Last week, the State Department filed a complaint against the Chinese Ministry of Foreign Affairs for allegedly using anal swab COVID-19 tests on American diplomats entering China.
Visitors to China are expected to be tested for COVID-19 in this manner, which some say is a more accurate form of testing than using nasal swabs. While diplomats entering China are required to take a COVID-19 test, there is a provision that they are exempt from invasive rear-end tests.
A spokesperson for the State Department said, “The Department is committed to guaranteeing the safety and security of American diplomats and their families while preserving their dignity, consistent with the Vienna Convention on Diplomatic Relations, as well as other relevant diplomatic law provisions.”
At a press conference, Chinese foreign ministry spokesman Zhao Lijian said, “China has never required US diplomatic staff stationed in China to conduct anal swab tests.” Given Beijing’s proclivity for dishonesty, as well as the humiliating nature of the incident for U.S. diplomats, it’s likely that the diplomats were indeed swabbed anally.
The United States is not the only country upset with this practice. On March 1, Japanese Chief Cabinet Secretary Katsunobo Kato requested the Chinese government to stop using anal swab tests on Japanese citizens. While not stating that the tests were given to diplomats, he did say that the tests cause “great psychological pain” to Japanese citizens entering China.
Make no mistake: these moves from Beijing are not an accident.
By subjecting visitors, and particularly diplomats, to such an invasive test carries the implicit message that China is in charge and can do anything it wants to its visitors. It is a sign of submission that the State Department personnel did not outright refuse such tests.
This is not the first time China has engaged in behavior like this. When President Obama arrived in Hangzhou for the 2016 G20 summit, he was given the silent treatment. While other world leaders had the red carpet rolled out for them, President Obama was not even given a rolling staircase and had to exit through the baggage area. China claimed that the disembarking incident was the Obama administration’s decision and that it was blown out of proportion by “arrogant and big-headed” Western media. While it might be right in its description of Western media, the Chinese government almost certainly intended to snub the president.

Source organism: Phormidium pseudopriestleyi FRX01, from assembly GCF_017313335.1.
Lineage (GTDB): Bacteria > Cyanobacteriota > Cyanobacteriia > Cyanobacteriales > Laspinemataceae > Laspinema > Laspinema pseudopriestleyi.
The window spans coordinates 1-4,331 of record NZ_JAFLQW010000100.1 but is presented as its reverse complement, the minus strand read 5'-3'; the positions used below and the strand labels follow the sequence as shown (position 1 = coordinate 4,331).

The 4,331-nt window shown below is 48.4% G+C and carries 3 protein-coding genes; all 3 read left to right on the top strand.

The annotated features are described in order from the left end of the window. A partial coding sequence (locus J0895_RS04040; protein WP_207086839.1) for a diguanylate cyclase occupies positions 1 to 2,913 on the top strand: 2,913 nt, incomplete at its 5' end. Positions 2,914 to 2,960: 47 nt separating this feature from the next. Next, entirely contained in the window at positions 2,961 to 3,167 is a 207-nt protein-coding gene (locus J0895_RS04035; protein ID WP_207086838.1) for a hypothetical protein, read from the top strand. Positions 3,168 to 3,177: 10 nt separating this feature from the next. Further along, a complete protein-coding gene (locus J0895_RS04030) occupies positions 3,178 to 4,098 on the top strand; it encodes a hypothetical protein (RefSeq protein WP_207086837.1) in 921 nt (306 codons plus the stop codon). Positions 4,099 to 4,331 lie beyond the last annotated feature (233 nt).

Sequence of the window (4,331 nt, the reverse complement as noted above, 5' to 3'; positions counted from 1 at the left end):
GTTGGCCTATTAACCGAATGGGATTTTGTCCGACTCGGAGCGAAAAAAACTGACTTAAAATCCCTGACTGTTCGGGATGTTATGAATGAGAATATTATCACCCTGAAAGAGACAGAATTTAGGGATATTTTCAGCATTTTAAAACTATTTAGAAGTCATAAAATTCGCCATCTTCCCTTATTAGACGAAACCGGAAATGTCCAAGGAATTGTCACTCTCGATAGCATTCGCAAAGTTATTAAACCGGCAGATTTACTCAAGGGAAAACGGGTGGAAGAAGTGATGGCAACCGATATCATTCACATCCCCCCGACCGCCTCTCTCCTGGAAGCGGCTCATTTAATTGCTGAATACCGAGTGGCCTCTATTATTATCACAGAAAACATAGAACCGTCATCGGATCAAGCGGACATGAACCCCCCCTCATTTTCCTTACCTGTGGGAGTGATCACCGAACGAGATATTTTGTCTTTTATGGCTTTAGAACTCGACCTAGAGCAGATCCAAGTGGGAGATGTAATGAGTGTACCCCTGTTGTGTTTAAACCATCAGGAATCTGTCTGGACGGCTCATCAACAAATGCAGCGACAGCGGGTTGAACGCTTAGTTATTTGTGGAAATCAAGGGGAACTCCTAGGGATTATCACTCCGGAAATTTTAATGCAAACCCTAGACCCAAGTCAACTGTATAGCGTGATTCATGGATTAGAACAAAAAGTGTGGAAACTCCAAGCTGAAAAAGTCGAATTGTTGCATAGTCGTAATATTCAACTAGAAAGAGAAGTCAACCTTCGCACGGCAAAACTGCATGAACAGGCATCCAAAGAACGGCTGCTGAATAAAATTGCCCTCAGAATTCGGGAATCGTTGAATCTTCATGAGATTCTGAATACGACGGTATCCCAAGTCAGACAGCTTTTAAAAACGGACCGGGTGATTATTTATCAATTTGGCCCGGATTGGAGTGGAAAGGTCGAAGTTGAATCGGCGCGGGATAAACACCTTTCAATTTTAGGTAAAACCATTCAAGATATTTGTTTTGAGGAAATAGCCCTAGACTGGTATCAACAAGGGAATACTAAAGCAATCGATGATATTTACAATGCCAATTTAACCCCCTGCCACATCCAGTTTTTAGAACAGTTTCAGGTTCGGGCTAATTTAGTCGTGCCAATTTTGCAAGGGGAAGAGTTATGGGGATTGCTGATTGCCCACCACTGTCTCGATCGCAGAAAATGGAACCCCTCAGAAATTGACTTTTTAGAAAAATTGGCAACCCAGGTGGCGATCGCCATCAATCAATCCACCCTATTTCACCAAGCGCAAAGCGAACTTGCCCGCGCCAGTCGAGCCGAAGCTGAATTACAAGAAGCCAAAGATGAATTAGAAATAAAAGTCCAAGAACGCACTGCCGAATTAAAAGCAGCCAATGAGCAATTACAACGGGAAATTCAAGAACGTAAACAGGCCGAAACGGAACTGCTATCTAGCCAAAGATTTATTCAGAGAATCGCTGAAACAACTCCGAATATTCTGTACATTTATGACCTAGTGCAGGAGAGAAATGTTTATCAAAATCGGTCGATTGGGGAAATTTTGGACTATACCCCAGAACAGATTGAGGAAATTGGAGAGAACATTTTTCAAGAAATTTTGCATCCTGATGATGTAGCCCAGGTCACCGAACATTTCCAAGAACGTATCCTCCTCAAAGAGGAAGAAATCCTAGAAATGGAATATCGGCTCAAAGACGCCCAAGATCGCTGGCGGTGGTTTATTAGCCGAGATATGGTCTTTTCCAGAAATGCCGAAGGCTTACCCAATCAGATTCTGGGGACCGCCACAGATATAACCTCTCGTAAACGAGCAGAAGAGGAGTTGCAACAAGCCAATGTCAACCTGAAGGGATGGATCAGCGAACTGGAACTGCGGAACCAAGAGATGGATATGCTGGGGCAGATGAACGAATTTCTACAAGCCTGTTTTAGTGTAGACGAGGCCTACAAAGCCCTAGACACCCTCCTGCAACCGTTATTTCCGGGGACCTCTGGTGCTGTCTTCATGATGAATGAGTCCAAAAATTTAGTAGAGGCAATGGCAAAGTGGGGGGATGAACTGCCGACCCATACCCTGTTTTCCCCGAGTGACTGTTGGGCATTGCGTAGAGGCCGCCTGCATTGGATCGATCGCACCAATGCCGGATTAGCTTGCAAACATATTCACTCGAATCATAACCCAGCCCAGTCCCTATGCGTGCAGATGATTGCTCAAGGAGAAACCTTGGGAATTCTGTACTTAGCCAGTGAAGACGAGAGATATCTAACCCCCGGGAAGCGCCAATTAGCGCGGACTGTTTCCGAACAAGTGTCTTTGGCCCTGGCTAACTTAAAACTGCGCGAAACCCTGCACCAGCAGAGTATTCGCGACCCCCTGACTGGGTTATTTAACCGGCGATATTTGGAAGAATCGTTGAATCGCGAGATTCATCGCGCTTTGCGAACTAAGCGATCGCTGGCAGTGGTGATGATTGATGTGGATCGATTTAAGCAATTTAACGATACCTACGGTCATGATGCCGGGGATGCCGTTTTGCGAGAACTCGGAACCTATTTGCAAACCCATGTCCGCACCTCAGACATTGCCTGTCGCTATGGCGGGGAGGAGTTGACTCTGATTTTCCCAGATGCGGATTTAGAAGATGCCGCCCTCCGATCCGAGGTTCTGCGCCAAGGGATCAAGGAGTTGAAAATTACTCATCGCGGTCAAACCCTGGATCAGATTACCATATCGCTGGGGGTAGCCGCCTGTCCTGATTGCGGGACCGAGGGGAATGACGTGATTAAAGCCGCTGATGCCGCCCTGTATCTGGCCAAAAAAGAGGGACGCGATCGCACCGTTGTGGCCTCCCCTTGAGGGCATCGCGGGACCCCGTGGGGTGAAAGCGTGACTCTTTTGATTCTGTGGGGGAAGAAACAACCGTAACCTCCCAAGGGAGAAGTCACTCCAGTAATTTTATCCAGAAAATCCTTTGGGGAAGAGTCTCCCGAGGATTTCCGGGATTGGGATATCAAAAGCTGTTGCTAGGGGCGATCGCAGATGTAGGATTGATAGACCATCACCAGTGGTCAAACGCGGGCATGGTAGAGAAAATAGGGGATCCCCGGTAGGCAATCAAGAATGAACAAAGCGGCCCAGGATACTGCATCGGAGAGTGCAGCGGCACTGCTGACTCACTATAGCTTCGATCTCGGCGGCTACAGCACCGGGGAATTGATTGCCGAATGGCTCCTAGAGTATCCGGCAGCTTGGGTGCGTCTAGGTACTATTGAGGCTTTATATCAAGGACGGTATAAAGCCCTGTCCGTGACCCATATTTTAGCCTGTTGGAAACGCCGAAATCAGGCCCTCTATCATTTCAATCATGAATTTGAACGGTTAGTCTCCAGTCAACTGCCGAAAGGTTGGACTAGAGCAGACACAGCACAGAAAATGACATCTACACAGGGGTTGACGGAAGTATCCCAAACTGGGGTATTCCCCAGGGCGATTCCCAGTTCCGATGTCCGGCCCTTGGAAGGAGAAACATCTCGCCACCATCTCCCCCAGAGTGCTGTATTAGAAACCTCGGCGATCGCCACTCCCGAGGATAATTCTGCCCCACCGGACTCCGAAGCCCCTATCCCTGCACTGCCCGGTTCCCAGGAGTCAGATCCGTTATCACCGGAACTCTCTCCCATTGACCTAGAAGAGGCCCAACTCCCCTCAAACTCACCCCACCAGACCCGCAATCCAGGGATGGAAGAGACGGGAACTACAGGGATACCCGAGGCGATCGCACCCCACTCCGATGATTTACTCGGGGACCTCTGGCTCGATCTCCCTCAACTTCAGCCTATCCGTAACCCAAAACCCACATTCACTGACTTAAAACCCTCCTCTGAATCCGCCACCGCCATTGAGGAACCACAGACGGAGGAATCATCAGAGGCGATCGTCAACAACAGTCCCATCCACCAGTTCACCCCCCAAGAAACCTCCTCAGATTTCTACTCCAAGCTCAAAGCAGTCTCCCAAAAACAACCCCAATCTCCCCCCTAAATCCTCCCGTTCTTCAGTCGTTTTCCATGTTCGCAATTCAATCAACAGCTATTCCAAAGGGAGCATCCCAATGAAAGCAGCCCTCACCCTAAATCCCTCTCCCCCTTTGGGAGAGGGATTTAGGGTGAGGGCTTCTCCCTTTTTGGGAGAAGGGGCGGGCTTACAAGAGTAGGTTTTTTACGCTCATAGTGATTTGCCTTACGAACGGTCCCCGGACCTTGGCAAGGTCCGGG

President Donald Trump did not quietly acquiesce to such incidents.
In fact, Trump often was the one doing the snubbing. In May 2020, he said, “I have a very good relationship [with Xi], but I just — right now I don’t want to speak to him.” His main reason was the COVID-19 pandemic, which originated in Wuhan, China.
President Joe Biden does not have the same tough-guy approach to China as his predecessor. While on the campaign trail, then-candidate Biden said, “China is going to eat our lunch? Come on, man!” Since taking office, Biden has taken a somewhat stronger stance on China, saying, “They’re going to, you know, if we don’t get moving, they’re going to eat our lunch.” This 180 rhetorical shift is welcome, but whether it will translate into action remains in doubt.
At a recent town hall event, Biden said, “And so the idea I’m not going to speak out against what he’s [Xi Jinping is] doing in Hong Kong, what he’s doing with the Uyghurs in western mountains of China and Taiwan, trying to end the One China policy by making it forceful — I said — and by the — he said he — he gets it. Culturally, there are different norms that each country and they — their leaders — are expected to follow.” It’s not entirely clear what President Biden meant, but it appears to suggest a willingness to excuse China’s bullying and crimes instead of standing up to them.
Hopefully, this embarrassing swabbing incident doesn’t prove to be an allegory for President Biden’s posture towards China in the next four years. But the prospects are bleak for our aged president.
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